8:00 AM, 1st September 2022, About a month ago
Scotland’s unappreciated landlords are being forced from the PRS, a letting agent says.
The warning comes from Riccardo Giovanacci who says that more needs to be done to attract more landlords into the PRS – rather than driving them away.
He warns that the role of landlords will only become more important because they provide a vital and viable alternative for tenants needing a home to rent.
And, he says, landlords have a positive contribution to make in the ongoing housing crisis and they should not be obstructed or actively denigrated when doing so.
Mr Giovanacci, the managing director of Newton Letting in Glasgow, said: “The trope of the rogue landlord is deeply embedded in a great deal of current thinking around housing needs and, indeed, it can sometimes feel to an objective observer that it is the main driver of policies – policies which are pushing increasing numbers out of the sector just at the time when they are most needed.
“The reality is that the overwhelming majority of players in the PRS are well aware of, and fully on side with, the understanding that they can’t treat the market like the Wild West, and they are wholly supportive of cleaning up and regulating the sector.”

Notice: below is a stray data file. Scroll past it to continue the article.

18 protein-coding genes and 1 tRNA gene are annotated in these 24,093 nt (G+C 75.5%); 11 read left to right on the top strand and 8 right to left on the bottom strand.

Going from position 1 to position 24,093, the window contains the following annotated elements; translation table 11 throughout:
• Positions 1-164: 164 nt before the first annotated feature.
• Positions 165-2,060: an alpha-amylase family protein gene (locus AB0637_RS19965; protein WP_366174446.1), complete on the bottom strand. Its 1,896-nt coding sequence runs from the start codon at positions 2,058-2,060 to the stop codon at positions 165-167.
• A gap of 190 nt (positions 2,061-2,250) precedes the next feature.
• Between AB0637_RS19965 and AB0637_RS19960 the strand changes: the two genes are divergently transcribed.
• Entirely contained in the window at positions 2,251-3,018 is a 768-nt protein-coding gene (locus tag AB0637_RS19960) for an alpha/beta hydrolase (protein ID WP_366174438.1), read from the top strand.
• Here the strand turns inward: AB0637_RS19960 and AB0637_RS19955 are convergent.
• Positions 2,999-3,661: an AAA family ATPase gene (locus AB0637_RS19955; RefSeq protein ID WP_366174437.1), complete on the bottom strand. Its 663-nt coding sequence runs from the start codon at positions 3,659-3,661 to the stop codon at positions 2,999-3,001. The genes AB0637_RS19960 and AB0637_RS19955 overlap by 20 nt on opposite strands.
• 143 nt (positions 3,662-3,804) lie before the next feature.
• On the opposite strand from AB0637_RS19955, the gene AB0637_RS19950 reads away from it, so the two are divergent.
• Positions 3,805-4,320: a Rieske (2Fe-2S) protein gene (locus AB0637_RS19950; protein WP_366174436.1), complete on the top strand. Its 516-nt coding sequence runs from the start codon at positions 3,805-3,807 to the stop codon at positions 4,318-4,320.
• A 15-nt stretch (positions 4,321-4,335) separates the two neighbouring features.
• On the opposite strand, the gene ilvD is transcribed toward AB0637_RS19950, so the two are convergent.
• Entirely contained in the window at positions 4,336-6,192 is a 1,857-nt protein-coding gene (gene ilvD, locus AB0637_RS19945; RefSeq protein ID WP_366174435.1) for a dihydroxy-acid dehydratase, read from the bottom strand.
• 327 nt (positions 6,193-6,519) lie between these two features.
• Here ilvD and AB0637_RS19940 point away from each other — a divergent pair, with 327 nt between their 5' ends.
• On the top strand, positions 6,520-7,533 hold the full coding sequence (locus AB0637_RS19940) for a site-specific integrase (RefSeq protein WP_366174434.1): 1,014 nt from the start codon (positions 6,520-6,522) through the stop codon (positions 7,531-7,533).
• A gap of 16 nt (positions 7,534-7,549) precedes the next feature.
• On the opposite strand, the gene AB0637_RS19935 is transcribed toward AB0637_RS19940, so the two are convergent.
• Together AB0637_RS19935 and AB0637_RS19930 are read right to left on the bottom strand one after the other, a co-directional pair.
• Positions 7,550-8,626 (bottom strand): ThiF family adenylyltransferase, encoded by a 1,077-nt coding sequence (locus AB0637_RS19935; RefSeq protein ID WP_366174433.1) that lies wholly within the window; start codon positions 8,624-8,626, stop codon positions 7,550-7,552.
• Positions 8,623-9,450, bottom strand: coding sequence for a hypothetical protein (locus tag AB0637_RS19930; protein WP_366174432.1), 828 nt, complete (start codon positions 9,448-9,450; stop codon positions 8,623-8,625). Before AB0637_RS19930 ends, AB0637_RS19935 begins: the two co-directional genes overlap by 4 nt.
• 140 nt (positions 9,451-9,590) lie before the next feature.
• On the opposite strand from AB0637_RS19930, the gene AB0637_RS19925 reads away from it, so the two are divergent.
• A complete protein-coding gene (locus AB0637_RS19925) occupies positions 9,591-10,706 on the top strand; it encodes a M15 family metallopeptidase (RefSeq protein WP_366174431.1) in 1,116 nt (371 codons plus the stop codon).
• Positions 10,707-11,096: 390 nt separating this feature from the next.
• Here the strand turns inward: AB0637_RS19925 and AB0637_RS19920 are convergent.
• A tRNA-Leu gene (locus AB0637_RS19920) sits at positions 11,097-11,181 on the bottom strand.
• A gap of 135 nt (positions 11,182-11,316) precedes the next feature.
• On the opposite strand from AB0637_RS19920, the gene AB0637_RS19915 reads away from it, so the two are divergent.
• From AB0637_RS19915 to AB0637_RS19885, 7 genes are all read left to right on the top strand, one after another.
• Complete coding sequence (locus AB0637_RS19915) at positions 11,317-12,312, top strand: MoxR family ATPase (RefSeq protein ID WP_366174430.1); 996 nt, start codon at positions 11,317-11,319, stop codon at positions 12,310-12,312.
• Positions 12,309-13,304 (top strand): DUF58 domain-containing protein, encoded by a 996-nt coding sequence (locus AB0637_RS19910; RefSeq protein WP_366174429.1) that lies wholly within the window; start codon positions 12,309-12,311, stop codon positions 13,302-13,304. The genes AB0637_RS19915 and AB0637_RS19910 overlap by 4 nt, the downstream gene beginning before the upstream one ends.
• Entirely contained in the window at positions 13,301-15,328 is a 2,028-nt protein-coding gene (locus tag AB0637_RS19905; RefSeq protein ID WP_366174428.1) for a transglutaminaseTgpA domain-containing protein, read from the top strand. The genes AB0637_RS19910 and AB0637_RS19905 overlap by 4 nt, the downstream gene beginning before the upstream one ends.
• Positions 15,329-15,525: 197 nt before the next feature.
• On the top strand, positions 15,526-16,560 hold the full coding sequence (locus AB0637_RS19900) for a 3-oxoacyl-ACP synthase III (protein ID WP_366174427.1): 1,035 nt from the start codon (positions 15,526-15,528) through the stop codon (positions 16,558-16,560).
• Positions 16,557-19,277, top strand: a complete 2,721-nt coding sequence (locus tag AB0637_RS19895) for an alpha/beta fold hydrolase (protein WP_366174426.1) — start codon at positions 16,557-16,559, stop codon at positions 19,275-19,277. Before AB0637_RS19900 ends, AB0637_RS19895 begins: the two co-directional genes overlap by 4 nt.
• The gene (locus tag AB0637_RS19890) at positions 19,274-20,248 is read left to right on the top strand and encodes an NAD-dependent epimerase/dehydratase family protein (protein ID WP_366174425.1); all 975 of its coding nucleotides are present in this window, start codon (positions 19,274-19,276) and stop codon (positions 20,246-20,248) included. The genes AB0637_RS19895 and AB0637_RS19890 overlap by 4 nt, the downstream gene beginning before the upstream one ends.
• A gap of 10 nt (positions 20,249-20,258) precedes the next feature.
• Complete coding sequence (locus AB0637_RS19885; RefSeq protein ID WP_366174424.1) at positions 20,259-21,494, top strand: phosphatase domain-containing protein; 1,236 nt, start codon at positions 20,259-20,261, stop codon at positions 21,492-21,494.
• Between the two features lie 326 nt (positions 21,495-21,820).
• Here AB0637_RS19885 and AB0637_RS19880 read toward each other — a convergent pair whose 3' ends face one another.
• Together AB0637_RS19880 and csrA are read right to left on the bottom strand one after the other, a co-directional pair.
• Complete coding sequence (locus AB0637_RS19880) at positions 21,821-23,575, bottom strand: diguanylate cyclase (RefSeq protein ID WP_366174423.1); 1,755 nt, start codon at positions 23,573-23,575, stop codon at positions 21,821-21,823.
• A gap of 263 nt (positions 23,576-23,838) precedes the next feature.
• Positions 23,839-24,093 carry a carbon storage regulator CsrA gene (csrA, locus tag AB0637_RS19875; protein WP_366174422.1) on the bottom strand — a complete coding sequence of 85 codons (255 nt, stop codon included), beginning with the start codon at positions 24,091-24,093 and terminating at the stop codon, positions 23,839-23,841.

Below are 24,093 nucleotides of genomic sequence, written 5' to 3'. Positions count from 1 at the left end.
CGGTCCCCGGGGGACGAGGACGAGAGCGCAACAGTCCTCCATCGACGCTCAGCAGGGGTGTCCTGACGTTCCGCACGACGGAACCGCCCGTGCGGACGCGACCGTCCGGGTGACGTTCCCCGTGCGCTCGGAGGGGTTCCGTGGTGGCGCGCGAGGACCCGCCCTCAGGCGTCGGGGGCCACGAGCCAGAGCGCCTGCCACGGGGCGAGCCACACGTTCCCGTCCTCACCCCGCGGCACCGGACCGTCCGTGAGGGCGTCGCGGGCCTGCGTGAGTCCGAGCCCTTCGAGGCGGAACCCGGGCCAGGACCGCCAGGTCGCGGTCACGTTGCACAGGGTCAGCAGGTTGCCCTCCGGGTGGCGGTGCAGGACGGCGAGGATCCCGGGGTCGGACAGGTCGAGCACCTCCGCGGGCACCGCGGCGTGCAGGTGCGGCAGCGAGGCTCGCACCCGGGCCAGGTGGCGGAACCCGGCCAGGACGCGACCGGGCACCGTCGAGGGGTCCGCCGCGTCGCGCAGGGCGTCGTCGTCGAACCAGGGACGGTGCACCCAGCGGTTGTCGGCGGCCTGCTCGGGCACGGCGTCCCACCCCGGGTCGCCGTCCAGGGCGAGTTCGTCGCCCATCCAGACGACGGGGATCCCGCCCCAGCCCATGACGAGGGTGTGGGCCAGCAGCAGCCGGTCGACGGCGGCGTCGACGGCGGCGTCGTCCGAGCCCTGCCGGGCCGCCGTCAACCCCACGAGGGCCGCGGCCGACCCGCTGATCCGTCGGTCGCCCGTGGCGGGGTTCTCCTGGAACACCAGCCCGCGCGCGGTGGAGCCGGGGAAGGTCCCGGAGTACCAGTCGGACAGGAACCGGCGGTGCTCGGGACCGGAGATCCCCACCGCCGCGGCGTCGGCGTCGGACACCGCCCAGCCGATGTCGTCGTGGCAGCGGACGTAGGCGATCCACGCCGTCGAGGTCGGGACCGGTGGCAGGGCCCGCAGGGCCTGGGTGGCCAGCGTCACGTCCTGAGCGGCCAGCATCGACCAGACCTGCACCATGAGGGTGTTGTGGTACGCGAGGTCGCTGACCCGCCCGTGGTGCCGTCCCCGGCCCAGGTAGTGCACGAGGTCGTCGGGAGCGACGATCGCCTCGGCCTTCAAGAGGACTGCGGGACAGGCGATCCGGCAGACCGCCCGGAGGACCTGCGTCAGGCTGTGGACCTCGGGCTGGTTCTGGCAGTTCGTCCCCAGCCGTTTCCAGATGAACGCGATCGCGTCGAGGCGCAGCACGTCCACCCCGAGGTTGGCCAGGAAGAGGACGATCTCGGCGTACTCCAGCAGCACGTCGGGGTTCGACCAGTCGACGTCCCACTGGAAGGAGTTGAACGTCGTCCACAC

In an article for Scottish Housing News, Mr Giovanacci warns that the cliché of a criminal landlord appears to be driving government policy and working to push landlords away from the sector.
He also highlights that rents for Scottish tenants have not been rising at the same rate as those rents in England for the last 15 years – apart from earlier this year, when Scottish rents caught up.
Now, he wants agents and landlords to be more proactive and explain to tenants and their representative organisations the reasons why landlords increase the rent when tenants have to endure a cost-of-living crisis – including why landlords’ costs are increasing.
He also highlights that Scottish government data shows that, in recent years, rental increases have only risen at a rate similar to inflation and that it would be ‘wholly unreasonable to suggest that this should not be the case – after all, nobody expects a loaf of bread to cost the same this year as it did in 2012’.
Mr Giovanacci also says that work needs to be done to attract landlords into the PRS and he explains: “We need to attract property owners who are not in it for a quick buck but are more old school and prepared to invest for the long-term.
“There are huge numbers of people who, for lifestyle reasons, want to rent for long periods in the manner of the European model and responsible landlords are perfectly equipped to meet that demand – if only they are given the chance.”
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